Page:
November 2021 Light Reading Newsletter

Light Reading Your News from Flathead Electric Co-op, Inc.

Download November 2021 Light Reading (PDF)

CONTENTS

The future of Northwest hydropower needs your help!

It’s time for members of Flathead Electric Co-op (FEC) to take action to help protect our access to carbon-free, affordable, reliable hydropower. Please take a moment to read this important update and educate yourself on how the removal of productive hydropower dams, like the four lower Snake River dams in Eastern Washington, would significantly impact the ratepayers of Flathead Electric Co-op. Reach out to Montana’s Congressional delegation and urge our leadership to consider bipartisan solutions that make sense for our energy future. Thank you for taking an active role in keeping your electric rates as low as possible.

Mark Johnson, Flathead Electric Cooperative General Manager

Lower Monumental Dam: Generating Capacity 810 Megawatts, Lower Granite Dam: Generating Capacity 810 Megawatts, Ice Harbor Dam: Generating Capacity 603 Megawatts, Little Goose Dam: Generating Capacity: 810 Megawatts.
The proposed breaching of these four Snake River dams would eliminate a total generating capacity of 3,033 Megawatts of carbon-free, renewable energy. Source: Bonneville Power Administration

A message from our friends at Northwest River Partners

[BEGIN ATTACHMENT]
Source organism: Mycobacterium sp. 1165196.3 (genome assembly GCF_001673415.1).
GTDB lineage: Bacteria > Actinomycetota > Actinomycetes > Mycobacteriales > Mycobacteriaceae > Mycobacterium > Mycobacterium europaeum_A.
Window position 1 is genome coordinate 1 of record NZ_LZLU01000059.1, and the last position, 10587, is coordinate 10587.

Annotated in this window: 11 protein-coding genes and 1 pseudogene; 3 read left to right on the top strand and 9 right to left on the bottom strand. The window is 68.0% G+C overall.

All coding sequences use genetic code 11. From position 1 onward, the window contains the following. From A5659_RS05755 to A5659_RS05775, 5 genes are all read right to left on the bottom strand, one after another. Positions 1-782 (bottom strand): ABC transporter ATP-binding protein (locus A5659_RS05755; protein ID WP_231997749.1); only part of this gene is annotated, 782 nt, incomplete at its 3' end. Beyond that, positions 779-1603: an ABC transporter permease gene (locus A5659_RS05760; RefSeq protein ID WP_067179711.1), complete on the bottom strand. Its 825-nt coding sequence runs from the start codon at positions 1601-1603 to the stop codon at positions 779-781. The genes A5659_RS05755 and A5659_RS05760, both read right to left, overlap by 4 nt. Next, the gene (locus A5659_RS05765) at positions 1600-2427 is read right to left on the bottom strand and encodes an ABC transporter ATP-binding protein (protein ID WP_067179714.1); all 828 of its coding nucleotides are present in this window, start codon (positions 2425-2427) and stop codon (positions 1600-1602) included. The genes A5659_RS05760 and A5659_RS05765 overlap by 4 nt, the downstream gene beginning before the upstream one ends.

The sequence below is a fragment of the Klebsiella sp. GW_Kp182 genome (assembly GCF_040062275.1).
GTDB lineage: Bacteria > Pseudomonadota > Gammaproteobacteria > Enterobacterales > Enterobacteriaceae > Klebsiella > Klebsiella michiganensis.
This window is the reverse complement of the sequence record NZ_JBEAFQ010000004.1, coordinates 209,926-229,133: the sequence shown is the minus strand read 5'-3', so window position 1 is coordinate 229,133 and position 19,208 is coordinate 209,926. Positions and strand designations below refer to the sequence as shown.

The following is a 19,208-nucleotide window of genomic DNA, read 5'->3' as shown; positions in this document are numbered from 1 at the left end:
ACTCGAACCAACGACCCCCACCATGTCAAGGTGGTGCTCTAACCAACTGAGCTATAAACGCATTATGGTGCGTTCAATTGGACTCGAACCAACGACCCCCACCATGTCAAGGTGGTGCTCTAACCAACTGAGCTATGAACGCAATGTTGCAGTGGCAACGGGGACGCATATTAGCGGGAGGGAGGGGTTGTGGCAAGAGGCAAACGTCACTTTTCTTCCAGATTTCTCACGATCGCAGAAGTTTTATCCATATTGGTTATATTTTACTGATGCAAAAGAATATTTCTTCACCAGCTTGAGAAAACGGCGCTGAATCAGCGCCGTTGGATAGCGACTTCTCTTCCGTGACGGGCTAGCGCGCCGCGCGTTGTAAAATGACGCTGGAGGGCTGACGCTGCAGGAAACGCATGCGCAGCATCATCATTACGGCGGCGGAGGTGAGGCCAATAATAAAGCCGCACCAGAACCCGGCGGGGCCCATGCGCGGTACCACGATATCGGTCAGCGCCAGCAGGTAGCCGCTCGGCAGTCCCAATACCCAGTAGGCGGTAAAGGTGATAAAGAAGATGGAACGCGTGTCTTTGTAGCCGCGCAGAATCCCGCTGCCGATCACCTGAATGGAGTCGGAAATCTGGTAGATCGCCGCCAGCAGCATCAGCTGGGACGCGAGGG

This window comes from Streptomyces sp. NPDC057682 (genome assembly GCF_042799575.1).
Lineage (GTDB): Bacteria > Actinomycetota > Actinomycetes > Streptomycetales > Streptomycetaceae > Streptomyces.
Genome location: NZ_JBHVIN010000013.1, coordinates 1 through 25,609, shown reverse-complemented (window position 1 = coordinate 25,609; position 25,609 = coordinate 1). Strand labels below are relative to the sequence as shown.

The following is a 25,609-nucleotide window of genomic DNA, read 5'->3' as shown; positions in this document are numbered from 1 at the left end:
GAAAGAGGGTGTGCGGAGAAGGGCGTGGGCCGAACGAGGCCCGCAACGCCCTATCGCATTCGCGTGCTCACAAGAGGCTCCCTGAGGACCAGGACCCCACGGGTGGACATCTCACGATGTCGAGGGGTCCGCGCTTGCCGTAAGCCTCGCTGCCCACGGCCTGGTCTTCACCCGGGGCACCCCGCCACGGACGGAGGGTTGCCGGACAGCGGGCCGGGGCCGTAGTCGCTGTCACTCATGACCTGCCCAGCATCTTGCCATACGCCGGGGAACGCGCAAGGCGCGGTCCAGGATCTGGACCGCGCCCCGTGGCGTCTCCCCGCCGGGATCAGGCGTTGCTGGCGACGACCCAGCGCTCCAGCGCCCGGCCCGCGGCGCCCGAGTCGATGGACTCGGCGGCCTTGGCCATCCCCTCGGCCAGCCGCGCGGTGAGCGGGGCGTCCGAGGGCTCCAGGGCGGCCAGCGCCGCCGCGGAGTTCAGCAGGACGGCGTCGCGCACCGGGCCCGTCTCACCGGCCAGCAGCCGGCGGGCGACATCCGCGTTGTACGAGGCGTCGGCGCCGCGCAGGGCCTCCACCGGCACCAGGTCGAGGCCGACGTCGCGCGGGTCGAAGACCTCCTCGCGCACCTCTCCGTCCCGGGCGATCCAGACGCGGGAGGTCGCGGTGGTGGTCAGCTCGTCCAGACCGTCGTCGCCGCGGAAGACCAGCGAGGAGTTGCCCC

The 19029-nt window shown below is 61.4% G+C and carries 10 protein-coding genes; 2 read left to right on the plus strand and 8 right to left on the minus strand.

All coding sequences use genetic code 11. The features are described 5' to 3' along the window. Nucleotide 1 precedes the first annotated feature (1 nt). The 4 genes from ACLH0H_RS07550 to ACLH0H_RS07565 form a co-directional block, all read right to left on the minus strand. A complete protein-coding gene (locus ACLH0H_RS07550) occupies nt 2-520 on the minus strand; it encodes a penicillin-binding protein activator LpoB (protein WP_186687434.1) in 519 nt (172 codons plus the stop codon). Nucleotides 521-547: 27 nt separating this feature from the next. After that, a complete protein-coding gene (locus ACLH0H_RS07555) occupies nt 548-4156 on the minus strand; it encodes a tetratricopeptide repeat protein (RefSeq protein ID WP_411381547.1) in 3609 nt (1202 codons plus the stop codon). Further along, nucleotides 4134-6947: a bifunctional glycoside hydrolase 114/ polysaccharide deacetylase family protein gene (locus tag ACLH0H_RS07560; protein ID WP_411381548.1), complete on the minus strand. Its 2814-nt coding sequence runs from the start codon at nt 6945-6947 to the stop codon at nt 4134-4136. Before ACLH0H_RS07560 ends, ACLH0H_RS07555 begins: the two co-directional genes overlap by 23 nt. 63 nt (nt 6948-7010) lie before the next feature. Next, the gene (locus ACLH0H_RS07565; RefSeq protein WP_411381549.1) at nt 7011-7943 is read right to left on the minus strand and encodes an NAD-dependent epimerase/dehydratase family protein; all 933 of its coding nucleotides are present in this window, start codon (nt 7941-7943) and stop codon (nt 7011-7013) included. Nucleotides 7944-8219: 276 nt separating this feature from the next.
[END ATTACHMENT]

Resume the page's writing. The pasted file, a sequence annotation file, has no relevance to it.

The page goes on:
The worsening climate crisis has led to dire warnings, including the recent Code Red for humanity from the United Nations and a joint health alert on global warming from over 200 medical journals worldwide.

These warnings make it absolutely clear that hydropower’s carbon-free attributes are tremendously important to the health of our planet and its people.

Unfortunately, despite its importance, the future of Northwest hydropower is in real jeopardy. Some well-known groups have loudly called for the removal of productive hydropower dams, like the four lower Snake River dams in Eastern Washington, claiming it’s the only way to help salmon.

We respectfully disagree with these claims. Perhaps the most important thing we can do for salmon is to fight climate change, which poses the single greatest threat to their survival.

Meanwhile, fully 35% of our region’s electric generation is still fossil-fueled, and we are in a race against time to replace it with clean alternatives.

Adding to the challenge, we’ll need to add even more clean energy to power electric vehicles and to heat buildings that are eliminating natural gas.

In this context, calls to remove productive hydropower dams just don’t make sense.

Dam Facts:

80 percent

We’re happy to report that almost all of our energy mix is carbon-free. 80% of that carbon-free electricity comes directly from hydroelectric dams. 

solar and wind

Solar and wind are growing, but they require backup because their output fluctuates minute-to-minute. Hydroelectric dams help balance the fluctuations of solar and wind.

grassroots

Want to stay informed on issues impacting your Co-op?

We invite you to join our Grassroots Action Team so, if needed, you can help us contact legislators who make the decisions about critical issues impacting Flathead Electric Cooperative and other electric cooperatives in our state, region, and nation. 

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FEC to Pay $2.8 Million in Capital Credits to Members in December 

Opening bill and seeing capital credit payment applied